Posted: May 17, 2021
Posted: 17 May 2021
Cryptocurrencies have become well publicised once again, having grabbed plenty of media attention during the bull run in 2017, with Bitcoin rising to around $19,800. Throughout 2021, Bitcoin has continued to record all-time highs, with the greatest price being recorded on 13 April in excess of $63,000 per bitcoin.
It is not just Bitcoin that has seen such astronomical rises in price however, with much of the alternative cryptocurrencies recording even greater gains in percentage terms.
Currently, HMRC do not see cryptocurrencies as an actual currency or gambling. It is instead treated as an asset and as such, are subject to the rules of Capital Gains Tax unless you are trading. It would be very rare for an individual to be considered trading and our tax experts would be happy to assist you in determining your status.
Capital Gains Tax applied to Cryptocurrencies
You only make a gain on your crypto asset once you sell it for fiat currency, or swap it for another cryptocurrency. This includes the ‘wrapping’ of tokens.
To work out a gain on your crypto asset, you will take the proceeds received on the sale and deduct any costs to make the transaction (i.e. gas fees or exchange fees). This gives your net proceeds.
You then deduct your cost from the net proceeds. In working out the cost, we need to regard the share matching rules. In order of priority these are:
- If an individual disposes of cryptocurrencies, he is deemed to have sold any he acquired on the same day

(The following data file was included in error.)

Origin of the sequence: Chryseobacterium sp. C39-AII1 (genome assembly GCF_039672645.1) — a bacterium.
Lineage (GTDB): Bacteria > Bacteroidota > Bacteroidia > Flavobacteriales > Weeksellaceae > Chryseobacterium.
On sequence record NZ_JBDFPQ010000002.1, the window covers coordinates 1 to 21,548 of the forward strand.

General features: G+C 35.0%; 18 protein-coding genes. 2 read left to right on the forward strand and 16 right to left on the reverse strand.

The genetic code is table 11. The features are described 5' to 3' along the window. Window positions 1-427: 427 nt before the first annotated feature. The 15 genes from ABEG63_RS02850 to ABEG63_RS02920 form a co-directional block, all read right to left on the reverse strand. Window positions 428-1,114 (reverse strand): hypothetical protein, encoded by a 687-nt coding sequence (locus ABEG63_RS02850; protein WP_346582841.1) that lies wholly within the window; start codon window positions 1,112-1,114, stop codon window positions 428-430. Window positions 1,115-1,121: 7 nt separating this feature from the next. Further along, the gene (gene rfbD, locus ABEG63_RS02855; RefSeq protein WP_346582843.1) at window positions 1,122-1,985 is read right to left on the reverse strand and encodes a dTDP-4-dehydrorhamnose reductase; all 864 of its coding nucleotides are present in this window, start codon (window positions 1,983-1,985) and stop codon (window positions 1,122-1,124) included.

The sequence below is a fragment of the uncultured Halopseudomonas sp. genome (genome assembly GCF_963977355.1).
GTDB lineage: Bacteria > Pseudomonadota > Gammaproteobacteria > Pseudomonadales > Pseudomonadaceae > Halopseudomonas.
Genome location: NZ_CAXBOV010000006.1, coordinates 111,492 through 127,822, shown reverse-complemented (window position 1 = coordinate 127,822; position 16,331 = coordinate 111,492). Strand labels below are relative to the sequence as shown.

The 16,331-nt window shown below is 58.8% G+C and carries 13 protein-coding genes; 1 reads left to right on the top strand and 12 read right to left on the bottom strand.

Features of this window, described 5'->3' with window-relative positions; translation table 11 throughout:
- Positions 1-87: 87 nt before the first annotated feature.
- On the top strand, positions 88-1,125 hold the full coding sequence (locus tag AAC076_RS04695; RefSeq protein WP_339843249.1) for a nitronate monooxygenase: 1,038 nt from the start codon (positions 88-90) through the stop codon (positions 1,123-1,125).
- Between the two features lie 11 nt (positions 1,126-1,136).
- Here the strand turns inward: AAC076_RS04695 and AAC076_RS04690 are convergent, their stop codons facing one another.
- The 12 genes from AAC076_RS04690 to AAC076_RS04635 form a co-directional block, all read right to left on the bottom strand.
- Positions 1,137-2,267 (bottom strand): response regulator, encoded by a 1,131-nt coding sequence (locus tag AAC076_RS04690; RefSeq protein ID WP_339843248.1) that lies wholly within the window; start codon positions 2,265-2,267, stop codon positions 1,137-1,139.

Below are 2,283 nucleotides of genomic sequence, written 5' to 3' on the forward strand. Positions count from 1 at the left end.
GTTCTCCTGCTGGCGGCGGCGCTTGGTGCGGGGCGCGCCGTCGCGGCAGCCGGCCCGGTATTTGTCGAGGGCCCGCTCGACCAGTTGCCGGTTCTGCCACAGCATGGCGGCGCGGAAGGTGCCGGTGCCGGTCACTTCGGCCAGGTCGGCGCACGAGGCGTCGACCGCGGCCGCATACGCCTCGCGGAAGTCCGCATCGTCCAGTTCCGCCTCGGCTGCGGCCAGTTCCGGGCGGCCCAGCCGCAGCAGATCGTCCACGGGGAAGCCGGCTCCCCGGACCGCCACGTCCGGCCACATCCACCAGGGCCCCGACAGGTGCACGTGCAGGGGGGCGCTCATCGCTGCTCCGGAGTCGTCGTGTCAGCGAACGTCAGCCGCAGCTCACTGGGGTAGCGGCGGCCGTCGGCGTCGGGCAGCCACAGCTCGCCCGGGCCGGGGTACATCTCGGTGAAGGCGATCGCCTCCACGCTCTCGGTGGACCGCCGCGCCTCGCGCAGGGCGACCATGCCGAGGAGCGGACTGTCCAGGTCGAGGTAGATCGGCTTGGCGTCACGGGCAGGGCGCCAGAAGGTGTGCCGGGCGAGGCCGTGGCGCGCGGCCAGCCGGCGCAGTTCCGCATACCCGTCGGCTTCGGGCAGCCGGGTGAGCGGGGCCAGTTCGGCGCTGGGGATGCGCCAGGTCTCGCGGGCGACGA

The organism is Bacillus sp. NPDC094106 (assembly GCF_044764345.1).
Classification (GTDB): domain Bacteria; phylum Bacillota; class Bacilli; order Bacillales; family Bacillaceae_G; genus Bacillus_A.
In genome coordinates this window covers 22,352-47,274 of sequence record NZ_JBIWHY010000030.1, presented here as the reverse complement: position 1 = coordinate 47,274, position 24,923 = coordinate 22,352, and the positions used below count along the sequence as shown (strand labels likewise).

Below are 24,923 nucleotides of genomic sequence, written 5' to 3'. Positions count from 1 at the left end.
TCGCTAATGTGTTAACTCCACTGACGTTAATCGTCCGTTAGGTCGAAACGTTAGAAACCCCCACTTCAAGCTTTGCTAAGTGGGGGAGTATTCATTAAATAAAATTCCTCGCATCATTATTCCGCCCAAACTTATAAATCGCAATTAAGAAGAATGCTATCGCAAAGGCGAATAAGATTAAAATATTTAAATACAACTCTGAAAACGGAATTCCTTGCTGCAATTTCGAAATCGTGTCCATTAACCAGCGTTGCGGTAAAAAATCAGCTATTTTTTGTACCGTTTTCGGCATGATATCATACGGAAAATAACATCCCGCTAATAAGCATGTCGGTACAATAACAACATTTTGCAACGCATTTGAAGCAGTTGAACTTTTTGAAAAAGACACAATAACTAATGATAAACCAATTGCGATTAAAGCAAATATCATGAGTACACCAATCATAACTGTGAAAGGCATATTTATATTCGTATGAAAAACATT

- Next, the shareholder is deemed to have sold any cryptocurrencies he acquired in the following 30 days.
- Finally, the disposal will be matched with all other share acquisitions which are pooled together and form one assets for CGT purposes – the s.104 pool.
If you believe that your gain exceeds £12,300 or alternatively that your total proceeds from selling/swapping tokens will total greater than £49,200, then you would be required to submit a Tax Return. Burgess Hodgson can assist you with preparing your Return ascertain your tax liability.
If you farm or stake your crypto
In both of these situations, you are using your crypto to obtain more crypto or it is being paid directly in Fiat currency. HMRC guidance suggests that any cryptocurrencies earned in such a way is treated as miscellaneous income and is therefore subject to Income Tax.
The amount that is subject to Income Tax is then used as part of your cost basis when you dispose of the asset in question.
Non-Fungible Tokens (NFTs)
NFTs are slightly different in that they are minted to become part of a blockchain. This ‘minting’ process allows an NFT to be recognised as truly unique and has opened up a market of digital collectibles.
As each NFT is one of a kind, you cannot pool them together like with other crypto-assets. The Capital Gains Tax rules should still apply and any proceeds you receive from the sale of an NFT could be subject to the chattel rules. If the NFT is purchased and sold for under £6,000, there is no reporting obligations. However, if a sale takes place over this amount, please consult your tax advisor.
If you create and sell NFTs, you may be trading and any such profit would be subject to income tax. Burgess Hodgson would be happy to assist in determining your status. Please contact firstname.lastname@example.org with any questions or for assistance.